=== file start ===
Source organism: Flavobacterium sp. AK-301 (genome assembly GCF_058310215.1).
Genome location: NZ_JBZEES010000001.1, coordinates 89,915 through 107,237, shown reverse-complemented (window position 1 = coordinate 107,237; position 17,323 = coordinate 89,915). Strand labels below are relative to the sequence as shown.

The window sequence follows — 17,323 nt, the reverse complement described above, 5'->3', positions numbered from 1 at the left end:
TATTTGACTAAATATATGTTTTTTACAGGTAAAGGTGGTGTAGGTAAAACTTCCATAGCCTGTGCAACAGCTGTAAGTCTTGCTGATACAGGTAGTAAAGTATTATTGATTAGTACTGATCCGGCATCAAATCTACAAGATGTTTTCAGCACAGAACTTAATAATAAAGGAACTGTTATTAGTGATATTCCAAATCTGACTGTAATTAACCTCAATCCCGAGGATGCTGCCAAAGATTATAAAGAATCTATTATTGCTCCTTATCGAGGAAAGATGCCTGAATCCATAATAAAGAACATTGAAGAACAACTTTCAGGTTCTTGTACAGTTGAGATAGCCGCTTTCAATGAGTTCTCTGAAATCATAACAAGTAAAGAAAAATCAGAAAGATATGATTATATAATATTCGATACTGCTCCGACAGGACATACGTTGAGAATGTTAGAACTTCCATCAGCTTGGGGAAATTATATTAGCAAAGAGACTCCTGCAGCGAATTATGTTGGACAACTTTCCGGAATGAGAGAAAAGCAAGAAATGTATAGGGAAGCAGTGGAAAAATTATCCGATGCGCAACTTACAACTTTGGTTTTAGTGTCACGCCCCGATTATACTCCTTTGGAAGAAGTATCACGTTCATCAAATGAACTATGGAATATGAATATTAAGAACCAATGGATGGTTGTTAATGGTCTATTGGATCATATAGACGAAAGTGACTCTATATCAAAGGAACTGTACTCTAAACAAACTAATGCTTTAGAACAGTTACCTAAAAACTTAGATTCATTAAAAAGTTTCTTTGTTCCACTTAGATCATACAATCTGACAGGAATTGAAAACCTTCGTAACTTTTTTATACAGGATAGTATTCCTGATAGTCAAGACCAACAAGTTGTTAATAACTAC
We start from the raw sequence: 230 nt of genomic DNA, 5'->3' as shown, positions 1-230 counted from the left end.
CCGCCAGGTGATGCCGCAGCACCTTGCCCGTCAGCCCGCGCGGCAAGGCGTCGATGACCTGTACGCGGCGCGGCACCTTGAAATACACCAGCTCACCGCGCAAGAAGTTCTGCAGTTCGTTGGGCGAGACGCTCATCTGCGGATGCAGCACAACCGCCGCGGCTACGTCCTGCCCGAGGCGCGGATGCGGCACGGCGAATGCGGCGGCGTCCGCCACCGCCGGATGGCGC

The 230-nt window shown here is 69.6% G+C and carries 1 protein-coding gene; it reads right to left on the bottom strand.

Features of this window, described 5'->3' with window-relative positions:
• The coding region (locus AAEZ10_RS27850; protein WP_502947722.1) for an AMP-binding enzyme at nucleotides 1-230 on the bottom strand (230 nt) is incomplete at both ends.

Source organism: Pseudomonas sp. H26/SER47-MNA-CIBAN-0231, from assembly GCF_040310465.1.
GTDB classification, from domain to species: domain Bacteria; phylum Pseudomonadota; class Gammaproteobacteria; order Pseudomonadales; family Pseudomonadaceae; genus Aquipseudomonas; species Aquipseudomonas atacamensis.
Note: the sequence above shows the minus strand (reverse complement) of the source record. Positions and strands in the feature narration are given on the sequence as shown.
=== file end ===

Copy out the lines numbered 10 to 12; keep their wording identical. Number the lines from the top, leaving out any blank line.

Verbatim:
Source organism: Pseudomonas sp. H26/SER47-MNA-CIBAN-0231, from assembly GCF_040310465.1.
GTDB classification, from domain to species: domain Bacteria; phylum Pseudomonadota; class Gammaproteobacteria; order Pseudomonadales; family Pseudomonadaceae; genus Aquipseudomonas; species Aquipseudomonas atacamensis.
Note: the sequence above shows the minus strand (reverse complement) of the source record. Positions and strands in the feature narration are given on the sequence as shown.